By Jeff Manuel, PhD candidate in History at the University of Minnesota. IHRC Affiliated Faculty
As Donna Gabaccia recently pointed out on this site, much of the concern over immigrant education in the U.S. is aimed at teenage high school and college students (e.g. the Dream Act) and ignores the many thousands of younger immigrant children attending mandatory k-12 education. How and what should these younger students be taught? Teachers of younger children—including young immigrants and the children of immigrants—face daunting challenges as they navigate both the educational and social needs of these children and mandatory public education’s historical imperative to Americanize immigrants. Yet in spite of these challenges the elementary classroom is also fertile terrain, where instructors are crafting innovative approaches to teaching young people about their world, no matter where they or their parents were born. In honor of Mother’s Day, I’d like to share one such story about, well, my mom.
For several years, my mom and several other volunteers have worked to create an elementary curriculum that uses gardening to teach students about diversity: of plants and people. The idea is fairly simple. Take a suburban school with a diverse student population, an open plot of land, and some active kids. Add seeds from plants grown around the world, water, and sunshine—and, presto, you have a global garden. Students work with teachers and volunteer master gardeners to grow the plants and the lesson carries over into the classroom as the children learn about plant biology. But the program also has a unique method of teaching about the diversity of people as well. The garden features plants used by different cultures around the globe and as students learn about Asian bittermelon or peppers from Central America, they are also learning about the cultures that grow and use these plants. The curriculum also allows parents to join in the cultivation. (News coverage of the program from 2006)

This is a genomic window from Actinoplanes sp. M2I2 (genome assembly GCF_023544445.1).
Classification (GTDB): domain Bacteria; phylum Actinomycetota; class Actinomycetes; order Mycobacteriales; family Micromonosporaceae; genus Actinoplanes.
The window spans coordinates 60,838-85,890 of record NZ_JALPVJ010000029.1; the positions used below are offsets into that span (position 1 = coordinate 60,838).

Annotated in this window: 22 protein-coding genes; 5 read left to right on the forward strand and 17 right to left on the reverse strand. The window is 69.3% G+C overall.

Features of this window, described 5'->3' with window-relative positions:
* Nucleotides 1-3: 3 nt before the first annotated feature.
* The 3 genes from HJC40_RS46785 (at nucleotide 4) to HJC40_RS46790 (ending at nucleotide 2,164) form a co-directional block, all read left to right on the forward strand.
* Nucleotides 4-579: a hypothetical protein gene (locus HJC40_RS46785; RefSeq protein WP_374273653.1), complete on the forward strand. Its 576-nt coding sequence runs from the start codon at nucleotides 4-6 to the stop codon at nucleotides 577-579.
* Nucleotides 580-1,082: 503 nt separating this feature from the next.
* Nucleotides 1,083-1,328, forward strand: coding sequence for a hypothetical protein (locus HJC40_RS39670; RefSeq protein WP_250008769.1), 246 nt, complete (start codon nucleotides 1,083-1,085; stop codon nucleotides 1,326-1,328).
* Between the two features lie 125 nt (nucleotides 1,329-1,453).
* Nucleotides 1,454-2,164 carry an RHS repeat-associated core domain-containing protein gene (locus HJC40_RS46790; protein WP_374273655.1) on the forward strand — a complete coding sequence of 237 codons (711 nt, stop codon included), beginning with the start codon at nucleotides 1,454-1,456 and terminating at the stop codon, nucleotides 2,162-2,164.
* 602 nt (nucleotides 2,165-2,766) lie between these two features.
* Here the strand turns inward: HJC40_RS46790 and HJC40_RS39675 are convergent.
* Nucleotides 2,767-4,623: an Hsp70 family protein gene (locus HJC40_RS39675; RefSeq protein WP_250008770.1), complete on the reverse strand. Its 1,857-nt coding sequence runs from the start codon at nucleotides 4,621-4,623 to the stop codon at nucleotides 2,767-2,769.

From the perspective of immigration scholars and historians, the global garden program is interesting because it offers one possibility—there clearly are many more—for balancing an active and informative elementary curriculum with a sensitivity to the complicated role that mandatory state-run education often plays in the lives of immigrants to the U.S. and their families. For the non-English speaking parents of elementary age youth, their child’s school can be an unwelcoming institution despite the best intentions of educators and school officials. Yet a curriculum based on gardening allows such parents to share their own expertise in a context that is not language specific. The language of gardening, it turns out, is surprisingly universal.